Sunday, our last day in Rio, I finally decided to go on the 5:45 am run with our professors and some of the students. We ran up and down the hills ending at the shore of the beach until we turned around and went back the same route. Even though it was early, I was glad I did it once on this trip. I began to regret the run a little later when I found out of plan for the day was a hike. The thing though, is that this hike was straight up nearly the whole way. It was probably the most exhausting hike I have ever done, and I have done hikes in 100+ degree weather before. On the way up we saw some baby monkeys hanging out in the trees. At the top, there was a great view of the mountains and the water. There is also a famous cliff where many take pictures because it looks like you are hanging off a cliff. The line to take a photo there was very long, so I did not wait. but others in my group got some pretty cool pictures. After, we went back down the mountain the way we came. As hard as it was going up, it was harder going down because getting a grip on the ground was difficult in some areas. I fell and slid down a couple of feet at one point. We were joking on getting the top of trash barrels and sliding down to the bottom on them. Almost everyone felt the consequence of losing their footing at some point. All in all, it made for some lasting memories. 

We left for the airport Sunday night, and with tears in my eyes, we said goodbye to our most amazing tour guide, Rodrigo, and the best driver in the world, the actual MVP, Chico. It's been 12 hours since then but I feel like I'm still there. I cried nearly the whole way to the airport because of how amazing this trip has been and how I didn't want it to end. I bought my final Olympics souvenirs at the airport (stuffed animals of the Olympic and Paralympic mascots) and got on the plane. It took all of 10 minutes for me to fall asleep on the plane. as the exhaustion from lack of sleep the past week and a half had finally kicked in. I slept nearly 8 hours (the flight was 9 hours) as I struggle to stay awake to watch athletics on the plane. I was able to pull through to see Usain Bolt win gold again in the 100m!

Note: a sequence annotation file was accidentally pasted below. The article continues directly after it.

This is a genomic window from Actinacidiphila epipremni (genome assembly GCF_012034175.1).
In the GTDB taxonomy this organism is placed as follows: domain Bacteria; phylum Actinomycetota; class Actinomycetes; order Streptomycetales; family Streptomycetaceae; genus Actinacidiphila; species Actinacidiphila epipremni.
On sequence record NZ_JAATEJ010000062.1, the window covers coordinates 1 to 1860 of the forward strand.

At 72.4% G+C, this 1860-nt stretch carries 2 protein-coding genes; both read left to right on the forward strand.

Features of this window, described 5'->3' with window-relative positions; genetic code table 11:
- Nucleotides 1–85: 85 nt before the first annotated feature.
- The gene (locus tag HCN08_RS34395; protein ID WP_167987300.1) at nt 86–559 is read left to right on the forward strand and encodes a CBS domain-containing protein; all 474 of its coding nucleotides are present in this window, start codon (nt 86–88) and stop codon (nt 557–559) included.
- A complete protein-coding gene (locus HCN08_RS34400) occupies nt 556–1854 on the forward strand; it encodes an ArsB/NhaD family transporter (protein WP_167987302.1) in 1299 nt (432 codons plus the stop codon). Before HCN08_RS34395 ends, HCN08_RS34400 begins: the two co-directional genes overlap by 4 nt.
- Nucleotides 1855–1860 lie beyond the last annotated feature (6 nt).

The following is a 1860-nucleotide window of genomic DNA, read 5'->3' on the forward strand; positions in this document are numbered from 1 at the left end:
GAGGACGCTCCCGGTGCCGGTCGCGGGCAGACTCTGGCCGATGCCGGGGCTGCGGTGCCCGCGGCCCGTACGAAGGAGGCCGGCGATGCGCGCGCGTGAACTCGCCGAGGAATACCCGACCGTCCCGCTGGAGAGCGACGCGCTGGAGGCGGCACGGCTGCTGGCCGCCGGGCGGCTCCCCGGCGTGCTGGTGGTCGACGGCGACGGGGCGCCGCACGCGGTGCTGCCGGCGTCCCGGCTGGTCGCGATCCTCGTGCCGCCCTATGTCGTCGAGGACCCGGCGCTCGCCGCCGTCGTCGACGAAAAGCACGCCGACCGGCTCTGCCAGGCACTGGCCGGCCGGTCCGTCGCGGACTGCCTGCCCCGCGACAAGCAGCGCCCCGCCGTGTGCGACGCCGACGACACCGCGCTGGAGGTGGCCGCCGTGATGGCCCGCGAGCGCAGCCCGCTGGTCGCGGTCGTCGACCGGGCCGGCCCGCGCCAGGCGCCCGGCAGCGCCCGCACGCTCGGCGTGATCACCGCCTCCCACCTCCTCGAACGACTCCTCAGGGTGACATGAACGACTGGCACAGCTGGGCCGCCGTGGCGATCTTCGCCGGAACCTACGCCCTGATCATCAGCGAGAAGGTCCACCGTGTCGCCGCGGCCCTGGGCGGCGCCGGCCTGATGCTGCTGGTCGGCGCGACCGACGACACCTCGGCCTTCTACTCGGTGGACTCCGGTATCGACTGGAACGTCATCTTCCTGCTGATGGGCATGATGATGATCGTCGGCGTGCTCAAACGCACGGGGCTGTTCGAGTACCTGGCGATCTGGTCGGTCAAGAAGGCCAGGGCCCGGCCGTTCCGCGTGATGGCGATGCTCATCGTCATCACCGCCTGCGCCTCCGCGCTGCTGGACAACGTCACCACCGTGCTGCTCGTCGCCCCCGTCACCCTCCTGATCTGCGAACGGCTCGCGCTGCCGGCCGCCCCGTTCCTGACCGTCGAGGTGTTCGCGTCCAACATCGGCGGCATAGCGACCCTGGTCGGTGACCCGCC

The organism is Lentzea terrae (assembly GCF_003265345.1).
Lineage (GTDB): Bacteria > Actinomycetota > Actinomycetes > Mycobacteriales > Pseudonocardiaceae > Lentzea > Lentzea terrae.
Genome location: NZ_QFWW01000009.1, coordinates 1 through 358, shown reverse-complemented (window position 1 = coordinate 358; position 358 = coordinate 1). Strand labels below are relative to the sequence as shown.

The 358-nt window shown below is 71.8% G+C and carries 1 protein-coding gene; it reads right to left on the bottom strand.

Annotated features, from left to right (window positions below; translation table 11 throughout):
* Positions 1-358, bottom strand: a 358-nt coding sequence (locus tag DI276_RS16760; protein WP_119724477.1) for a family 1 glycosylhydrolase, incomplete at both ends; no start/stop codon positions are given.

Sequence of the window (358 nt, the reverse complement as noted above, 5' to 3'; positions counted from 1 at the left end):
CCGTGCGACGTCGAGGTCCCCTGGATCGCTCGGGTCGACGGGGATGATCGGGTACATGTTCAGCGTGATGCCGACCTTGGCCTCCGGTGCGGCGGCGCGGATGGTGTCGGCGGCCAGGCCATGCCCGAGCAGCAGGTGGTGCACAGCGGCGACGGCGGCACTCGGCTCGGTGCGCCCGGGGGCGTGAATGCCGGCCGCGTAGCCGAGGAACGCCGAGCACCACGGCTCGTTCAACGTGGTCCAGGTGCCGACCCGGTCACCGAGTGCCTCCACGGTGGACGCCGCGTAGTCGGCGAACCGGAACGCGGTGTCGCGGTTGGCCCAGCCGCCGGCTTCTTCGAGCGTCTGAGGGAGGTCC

Since we've landed early this morning, it still doesn't feel like I'm back in the US, but I'm sure it will hit me when I get home. This trip is one that has changed my life, and I am so thankful for the opportunity. I would do anything to do it again (maybe a Tokyo 2020 reunion?). With that said, obrigada pelas memórias, Rio. Espero estar de volta em breve... 


Photo Gallery